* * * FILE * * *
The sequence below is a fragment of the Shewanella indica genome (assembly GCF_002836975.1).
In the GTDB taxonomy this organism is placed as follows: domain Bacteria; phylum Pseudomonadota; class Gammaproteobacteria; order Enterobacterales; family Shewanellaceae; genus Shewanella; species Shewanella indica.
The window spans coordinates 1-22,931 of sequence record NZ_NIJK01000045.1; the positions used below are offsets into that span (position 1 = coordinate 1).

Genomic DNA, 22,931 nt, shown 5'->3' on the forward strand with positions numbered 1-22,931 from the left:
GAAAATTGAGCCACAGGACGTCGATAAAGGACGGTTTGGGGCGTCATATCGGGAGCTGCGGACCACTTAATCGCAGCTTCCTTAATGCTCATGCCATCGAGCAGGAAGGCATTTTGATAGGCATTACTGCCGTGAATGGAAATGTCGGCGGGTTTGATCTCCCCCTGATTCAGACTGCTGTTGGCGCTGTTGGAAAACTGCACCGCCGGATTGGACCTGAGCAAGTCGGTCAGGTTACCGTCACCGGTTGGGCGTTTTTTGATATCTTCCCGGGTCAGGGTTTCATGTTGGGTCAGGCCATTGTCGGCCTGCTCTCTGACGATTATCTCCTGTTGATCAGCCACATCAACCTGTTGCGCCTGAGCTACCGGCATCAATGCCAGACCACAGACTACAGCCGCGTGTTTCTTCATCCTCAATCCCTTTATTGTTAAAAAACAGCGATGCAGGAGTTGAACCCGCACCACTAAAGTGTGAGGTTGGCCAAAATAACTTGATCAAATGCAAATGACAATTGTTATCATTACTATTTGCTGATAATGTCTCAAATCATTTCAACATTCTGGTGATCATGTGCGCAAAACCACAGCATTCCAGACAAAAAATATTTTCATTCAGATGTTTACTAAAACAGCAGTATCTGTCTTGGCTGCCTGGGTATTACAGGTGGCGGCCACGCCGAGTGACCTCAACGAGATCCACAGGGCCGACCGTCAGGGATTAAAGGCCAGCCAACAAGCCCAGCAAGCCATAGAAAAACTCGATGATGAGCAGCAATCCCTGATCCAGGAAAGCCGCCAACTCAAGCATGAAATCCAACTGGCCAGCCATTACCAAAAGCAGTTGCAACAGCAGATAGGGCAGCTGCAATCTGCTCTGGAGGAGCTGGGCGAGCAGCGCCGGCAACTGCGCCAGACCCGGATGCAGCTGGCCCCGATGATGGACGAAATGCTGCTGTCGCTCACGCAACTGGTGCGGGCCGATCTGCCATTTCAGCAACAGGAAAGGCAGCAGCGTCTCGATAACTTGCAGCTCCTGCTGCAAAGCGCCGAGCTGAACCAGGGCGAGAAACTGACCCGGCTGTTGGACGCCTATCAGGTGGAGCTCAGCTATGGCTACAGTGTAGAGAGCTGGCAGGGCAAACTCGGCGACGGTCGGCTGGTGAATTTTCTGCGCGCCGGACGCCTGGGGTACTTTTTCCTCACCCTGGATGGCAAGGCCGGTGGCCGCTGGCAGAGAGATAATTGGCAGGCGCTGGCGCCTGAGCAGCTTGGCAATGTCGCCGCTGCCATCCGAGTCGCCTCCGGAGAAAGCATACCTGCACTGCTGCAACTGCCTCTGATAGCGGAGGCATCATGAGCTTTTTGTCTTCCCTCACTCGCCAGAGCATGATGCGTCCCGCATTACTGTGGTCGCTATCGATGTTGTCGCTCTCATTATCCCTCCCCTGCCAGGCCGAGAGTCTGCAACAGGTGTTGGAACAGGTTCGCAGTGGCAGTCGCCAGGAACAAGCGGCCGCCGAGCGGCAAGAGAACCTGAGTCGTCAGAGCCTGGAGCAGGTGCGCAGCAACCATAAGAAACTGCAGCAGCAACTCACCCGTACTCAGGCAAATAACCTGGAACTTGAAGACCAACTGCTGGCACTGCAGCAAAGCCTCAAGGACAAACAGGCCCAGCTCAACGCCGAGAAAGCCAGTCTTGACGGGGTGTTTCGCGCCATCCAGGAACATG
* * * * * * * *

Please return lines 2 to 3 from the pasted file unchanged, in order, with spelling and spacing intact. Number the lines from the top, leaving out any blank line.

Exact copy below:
In the GTDB taxonomy this organism is placed as follows: domain Bacteria; phylum Pseudomonadota; class Gammaproteobacteria; order Enterobacterales; family Shewanellaceae; genus Shewanella; species Shewanella indica.
The window spans coordinates 1-22,931 of sequence record NZ_NIJK01000045.1; the positions used below are offsets into that span (position 1 = coordinate 1).